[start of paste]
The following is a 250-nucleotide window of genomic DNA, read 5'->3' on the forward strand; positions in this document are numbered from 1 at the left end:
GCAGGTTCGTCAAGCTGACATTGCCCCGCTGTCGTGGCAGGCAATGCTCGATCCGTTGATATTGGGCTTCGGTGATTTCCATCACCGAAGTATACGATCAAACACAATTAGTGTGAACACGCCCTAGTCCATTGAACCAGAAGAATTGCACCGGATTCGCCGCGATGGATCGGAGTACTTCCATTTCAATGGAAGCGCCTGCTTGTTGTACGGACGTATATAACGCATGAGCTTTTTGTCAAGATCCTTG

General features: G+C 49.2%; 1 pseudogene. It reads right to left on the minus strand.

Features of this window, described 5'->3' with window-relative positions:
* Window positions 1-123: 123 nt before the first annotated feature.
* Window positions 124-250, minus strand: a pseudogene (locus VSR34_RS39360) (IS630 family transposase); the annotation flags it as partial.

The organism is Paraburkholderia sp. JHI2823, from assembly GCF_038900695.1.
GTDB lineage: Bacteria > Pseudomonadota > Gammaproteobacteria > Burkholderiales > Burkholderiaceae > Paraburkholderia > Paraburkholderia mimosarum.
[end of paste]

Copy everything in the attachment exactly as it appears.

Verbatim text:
The following is a 250-nucleotide window of genomic DNA, read 5'->3' on the forward strand; positions in this document are numbered from 1 at the left end:
GCAGGTTCGTCAAGCTGACATTGCCCCGCTGTCGTGGCAGGCAATGCTCGATCCGTTGATATTGGGCTTCGGTGATTTCCATCACCGAAGTATACGATCAAACACAATTAGTGTGAACACGCCCTAGTCCATTGAACCAGAAGAATTGCACCGGATTCGCCGCGATGGATCGGAGTACTTCCATTTCAATGGAAGCGCCTGCTTGTTGTACGGACGTATATAACGCATGAGCTTTTTGTCAAGATCCTTG

General features: G+C 49.2%; 1 pseudogene. It reads right to left on the minus strand.

Features of this window, described 5'->3' with window-relative positions:
* Window positions 1-123: 123 nt before the first annotated feature.
* Window positions 124-250, minus strand: a pseudogene (locus VSR34_RS39360) (IS630 family transposase); the annotation flags it as partial.

The organism is Paraburkholderia sp. JHI2823, from assembly GCF_038900695.1.
GTDB lineage: Bacteria > Pseudomonadota > Gammaproteobacteria > Burkholderiales > Burkholderiaceae > Paraburkholderia > Paraburkholderia mimosarum.